23 September 2015


 I'm not sure where to begin on this one. SOMA is the single greatest game released this year, hands down. I could not find one single flaw in it no matter how intensely I scrutinized it - this is a rare case of a game so amazing that it may very well redefine the genre. Frictional Games has made a game that somehow surpasses the beauty of The Dark Descent. I've been anticipating SOMA since it was announced and it has surpassed every expectation I had for it.

 Before SOMA came along, I wasn't sure if there was really anything new to be contributed to the genre of Sci-Fi horror, and SOMA has done a great job of telling me that, yes, great games can still be made in this setting, and that's exciting news.

Whether or not you've played Frictional's previous games, Amnesia: The Dark Descent, or Penumbra, you should still give SOMA your attention. 



 SOMA is the first game in a while that actually made me feel very invested in the characters. You take on the role of Simon Jarett, a man who works at a bookstore in Toronto, and that's really all I can say about it. The storytelling is superb, the gameplay and environment only enhance the immersion and the protagonist is very believable. The pacing is the best I've seen in recent years and it is worth the time to stop and read every bit of information you can while exploring the masterfully designed world SOMA takes place in. 

 It's a deep tale about what it means to be human, and even after completing the game it still has me thinking long and hard about that answer. It's a tale about what humanity really is, what makes us who we are, and what our place is in the grand scheme of things. SOMA's story is nothing less than a de facto example of story telling done correctly, and everyone in the industry has a lot to learn from Frictional and their superb quality standards.



 In addition to being superbly written, SOMA has great graphics. I run a medium-rig so I wasn't able to take full advantage of some of the graphical features SOMA has to offer, but despite that it looks beautiful.

SOMA Graphics


Everything from the lighting to the textures looks astounding. This isn't just a matter of high resolution or advanced rendering, but Frictional clearly took a lot of time working on the design and art-direction as well. The environment feels real, rooms you can enter feel 'lived-in', and every object is in a location that makes sense. The color-pallete choices reinforce the tone of the game well and serve to enhance the scares, from Rusty-corridors to well-lit observatories, SOMA will offer you a variety of sights that are both unique and intuitively created. 

From living quarters to the bottom of the ocean, the sights and sounds are sure to keep you interested until the very end. Amazing work, Frictional.


SOMA Scary

The enhancements between the HPL2 engine and HPL3 engine are not tremendous but still solid, and they provide an experience that I love so I have nothing to complain about.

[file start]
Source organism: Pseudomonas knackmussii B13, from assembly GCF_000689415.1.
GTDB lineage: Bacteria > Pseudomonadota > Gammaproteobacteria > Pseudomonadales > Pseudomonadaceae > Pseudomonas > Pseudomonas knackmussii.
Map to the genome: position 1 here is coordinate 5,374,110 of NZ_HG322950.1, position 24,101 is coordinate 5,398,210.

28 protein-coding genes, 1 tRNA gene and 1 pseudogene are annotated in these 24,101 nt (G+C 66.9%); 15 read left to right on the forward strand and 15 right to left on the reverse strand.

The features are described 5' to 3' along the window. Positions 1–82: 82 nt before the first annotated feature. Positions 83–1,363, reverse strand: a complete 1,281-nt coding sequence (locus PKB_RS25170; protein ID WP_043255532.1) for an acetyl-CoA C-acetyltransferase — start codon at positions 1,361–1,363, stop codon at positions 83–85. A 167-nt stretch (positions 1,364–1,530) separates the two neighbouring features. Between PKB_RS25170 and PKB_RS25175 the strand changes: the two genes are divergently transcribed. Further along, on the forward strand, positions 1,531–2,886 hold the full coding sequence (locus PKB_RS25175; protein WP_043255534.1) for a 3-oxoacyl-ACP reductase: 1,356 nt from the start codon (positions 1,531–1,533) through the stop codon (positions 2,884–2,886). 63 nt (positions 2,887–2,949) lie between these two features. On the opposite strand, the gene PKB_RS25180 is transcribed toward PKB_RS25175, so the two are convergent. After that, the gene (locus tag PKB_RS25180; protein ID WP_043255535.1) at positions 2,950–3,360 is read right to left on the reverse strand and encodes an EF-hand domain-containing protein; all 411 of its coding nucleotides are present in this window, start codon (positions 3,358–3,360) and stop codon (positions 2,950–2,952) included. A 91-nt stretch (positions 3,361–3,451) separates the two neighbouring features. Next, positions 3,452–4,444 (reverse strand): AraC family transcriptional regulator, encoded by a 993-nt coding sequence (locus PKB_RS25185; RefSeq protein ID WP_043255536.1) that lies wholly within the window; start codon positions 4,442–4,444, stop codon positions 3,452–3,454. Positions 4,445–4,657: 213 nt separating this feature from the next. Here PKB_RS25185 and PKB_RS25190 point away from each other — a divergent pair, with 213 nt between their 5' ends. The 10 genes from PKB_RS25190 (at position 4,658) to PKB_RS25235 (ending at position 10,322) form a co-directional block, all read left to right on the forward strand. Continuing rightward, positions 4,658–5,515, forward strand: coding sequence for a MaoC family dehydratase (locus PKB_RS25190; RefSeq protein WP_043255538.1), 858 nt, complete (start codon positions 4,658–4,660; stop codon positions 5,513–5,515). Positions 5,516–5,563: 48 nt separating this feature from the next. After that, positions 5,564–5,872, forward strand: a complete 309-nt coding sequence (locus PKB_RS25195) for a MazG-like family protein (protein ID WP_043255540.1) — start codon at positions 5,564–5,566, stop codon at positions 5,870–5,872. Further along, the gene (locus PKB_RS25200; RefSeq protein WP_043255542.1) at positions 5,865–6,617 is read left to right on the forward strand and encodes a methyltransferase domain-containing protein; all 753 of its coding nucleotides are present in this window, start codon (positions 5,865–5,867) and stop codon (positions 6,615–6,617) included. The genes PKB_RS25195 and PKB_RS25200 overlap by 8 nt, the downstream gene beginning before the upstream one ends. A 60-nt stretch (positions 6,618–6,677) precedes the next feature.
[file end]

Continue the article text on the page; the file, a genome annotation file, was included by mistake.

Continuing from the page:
SOMA's approach to gameplay is tried and proven. Essentially it plays like Amnesia with less complication and more environmental interaction. You can smash in windows, you can crawl through vents, and you can press buttons to your heart's content. Kind of ashamed to admit it but I sent a good minute being amazed at the fact you could move the upper and lower toilet seat seperately in your apartment. I am just happy that Frictional has kept the idea that just because it's not necessary to make something interactive doesn't mean it shouldn't be interactive. The amount of exploration you can do without it being strictly necessary is very pleasant.

SOMA Screenshot


The way doors open, the way objects interact physically - all of it comes together to make playing this game a great time. It's proof that games don't need guns or explosives to be fun, they just need to be designed in a way that enhances the overall player experience.

In addition, it has mod support, both for add-ons and custom campaigns, meaning that you can get essentially limitless gameplay possibilities out of SOMA. 

Interacting with terminals and other objects in game feels natural and has been implemented very well. More or less, everything 'belongs' where they put it.


SOMA Screenshot (2)



 SOMA is one of the scariest games I've played in a long time. The enemies are just inhuman enough that it makes my hairs stand on end, and the sound design is good enough to make the game frightening even whent here is no actual danger. But don't get me wrong, there is a lot of danger in SOMA, and you will need to outsmart monsters or outrun them if you wish to survive. 

 The story itself is gruesome enough to make SOMA a frightening game on a psychological level, but that combined with the threat of monsters makes this an experience that will shake you to the core in more ways than one. The first game in a long time that's actually made me shriek out loud.

 Every flickering light and every sudden noise will keep you consistently paranoid from the beginning to the end of this master piece.


 SOMA is the best game I've played in a long time, and whether you're a hardcore horror veteran or just getting into the genre, SOMA is a game that you must play. If you can play one game that has come out in 2015, make it SOMA. SOMA is well worth the price (In my opinion it's actually worth more than it costs).

Frictional deserves awards for this one, and it has proven that the gaming industry still produces fantastic games from time-to-time. It is perfection and I honestly could not find a single bad thing to say about it.




About the Author

Colt L.


  • img